Get my drift? Better hope the neighbors don’t


WEST LAFAYETTE, Ind. - A pair of Purdue University specialists hope farmers “catch the drift” from their herbicides and other farm chemicals before their neighbors do.

“Most producers are aware of spray drift and try to combat it,” said Glenn Nice, a Purdue Cooperative Extension Service weed scientist.

“But it’s important to review application practices because more and more people are moving from cities to rural areas, and a farmer’s new neighbors might not appreciate spray drifting to their yards and gardens.

“I had one complaint not too long ago, where a family had moved out from the city and was living near a field.

“One day the farmer sprayed. The homeowners were unaware this was going to happen and left all the windows open. When they came home, they found the house smelled like whatever was sprayed.

“What could have solved that problem right off the bat was to notify the family about the spraying that day. That’s all they really wanted. Communication is a wonderful thing and can solve a lot of problems before they occur.”

More options. Most importantly, Nice said, “Try not to fall into the trap of declaring, ‘I need to spray right now.’ It’s always a good idea to try to schedule yourself so you have more options than just one day to spray.”

Time to spray. When it is time to spray, there are two issues a farmer must address to avoid drift, Nice said.

Those are: decreasing the amount of time it takes for the chemical to travel from the boom to the plant; and avoiding factors that could make the chemical travel where it shouldn’t.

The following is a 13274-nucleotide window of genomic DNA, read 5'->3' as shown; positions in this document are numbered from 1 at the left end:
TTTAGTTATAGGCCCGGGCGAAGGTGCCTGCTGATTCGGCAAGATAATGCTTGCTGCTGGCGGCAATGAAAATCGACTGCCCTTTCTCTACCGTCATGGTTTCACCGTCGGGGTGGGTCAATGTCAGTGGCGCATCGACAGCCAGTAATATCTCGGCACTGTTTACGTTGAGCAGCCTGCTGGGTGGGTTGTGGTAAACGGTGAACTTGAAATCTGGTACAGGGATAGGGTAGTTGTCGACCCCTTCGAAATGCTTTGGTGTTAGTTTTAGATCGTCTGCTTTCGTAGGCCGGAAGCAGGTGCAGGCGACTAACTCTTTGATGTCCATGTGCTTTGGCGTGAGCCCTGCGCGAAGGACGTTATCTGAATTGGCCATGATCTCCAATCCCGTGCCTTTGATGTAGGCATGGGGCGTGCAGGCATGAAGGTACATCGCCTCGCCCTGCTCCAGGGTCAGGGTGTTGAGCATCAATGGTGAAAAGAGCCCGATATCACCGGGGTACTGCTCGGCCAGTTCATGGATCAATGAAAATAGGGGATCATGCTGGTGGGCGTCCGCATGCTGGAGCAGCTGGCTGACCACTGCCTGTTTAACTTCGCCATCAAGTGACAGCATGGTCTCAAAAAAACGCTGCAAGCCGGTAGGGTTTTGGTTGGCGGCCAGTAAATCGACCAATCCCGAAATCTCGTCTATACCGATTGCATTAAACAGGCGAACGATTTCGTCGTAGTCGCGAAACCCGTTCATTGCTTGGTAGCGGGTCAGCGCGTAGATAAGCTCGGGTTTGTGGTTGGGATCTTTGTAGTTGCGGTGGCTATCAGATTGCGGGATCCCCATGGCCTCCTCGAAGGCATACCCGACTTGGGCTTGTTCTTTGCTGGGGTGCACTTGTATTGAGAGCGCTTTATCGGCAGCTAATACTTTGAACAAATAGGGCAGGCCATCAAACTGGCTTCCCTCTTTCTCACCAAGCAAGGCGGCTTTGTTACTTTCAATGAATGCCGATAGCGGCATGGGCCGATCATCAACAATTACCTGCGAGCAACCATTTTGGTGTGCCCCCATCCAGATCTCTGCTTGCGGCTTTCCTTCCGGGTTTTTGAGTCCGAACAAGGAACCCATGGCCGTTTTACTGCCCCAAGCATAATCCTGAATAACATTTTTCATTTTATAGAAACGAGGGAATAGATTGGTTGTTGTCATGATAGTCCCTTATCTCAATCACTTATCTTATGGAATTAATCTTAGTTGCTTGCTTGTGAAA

Drift. The most obvious way to combat spray drift is to avoid spraying when it’s windy.

“It’s a good idea to know wind speeds,” Nice said. “In fact, most herbicides now have a maximum wind speed on the label, which makes wind speed more of a legal matter than it was before.”

Mornings and evenings are the best time to spray, Nice said. However, during those times it’s important to watch for inversion layers, which occur when a layer of warm air traps a layer of cold air beneath it.

The warm air acts as a lid, and any particles in the air are forced to move laterally instead of up into the atmosphere.

That means spray can drift horizontally for miles as a result of inversion layers, Nice said.

He suggested using smoke bombs or watching nearby smokestacks to determine whether inversion layers are in place. If they are, the smoke will travel upward to a point and then suddenly begin moving to the side.

Other factors. Bill Johnson, an extension weed scientist, said farmers also should keep track of humidity and temperature.

Some chemicals are volatile and can evaporate into the air when temperatures are high.

In addition, high temperatures and low humidity will result in water evaporation, which decreases droplet size.

Control. Unlike wind and temperature, there are some aspects of spraying that farmers can control all the time.

One is lowering boom height. If the boom is closer to the plants, the droplets reach the plants more quickly, and the chemical doesn’t float away, Johnson said.

In addition to lowering boom height, increasing droplet size can decrease the amount of time it takes the chemical to travel to the plant, Johnson said.

“The larger the droplet, the faster it falls, decreasing the likelihood of spray drift,” he said.

Nozzle selection and pressure adjustments can increase droplet size.

“It’s always a good idea to change the nozzle out to get the volume of chemical you want, rather than just cranking the pressure up,” Nice said. “Any time you push a fluid through a small opening you get what’s called shear effect that causes small droplets, which drift more easily than large droplets.”

Calibrate. Finally, it’s a good idea to calibrate sprayers. Nice said proper calibration can mean saving money on chemicals and preventing spray drift.

He recommends farmers calibrate their sprayers at least once a year.

“For research purposes we calibrate the sprayers every time we spray,” Nice said.

“You’d be surprised how much the calibration can change.”

Johnson said, “The public is more aware of pesticide concerns. That means that farmers need to be conscientious about spraying and keeping records to protect themselves.”


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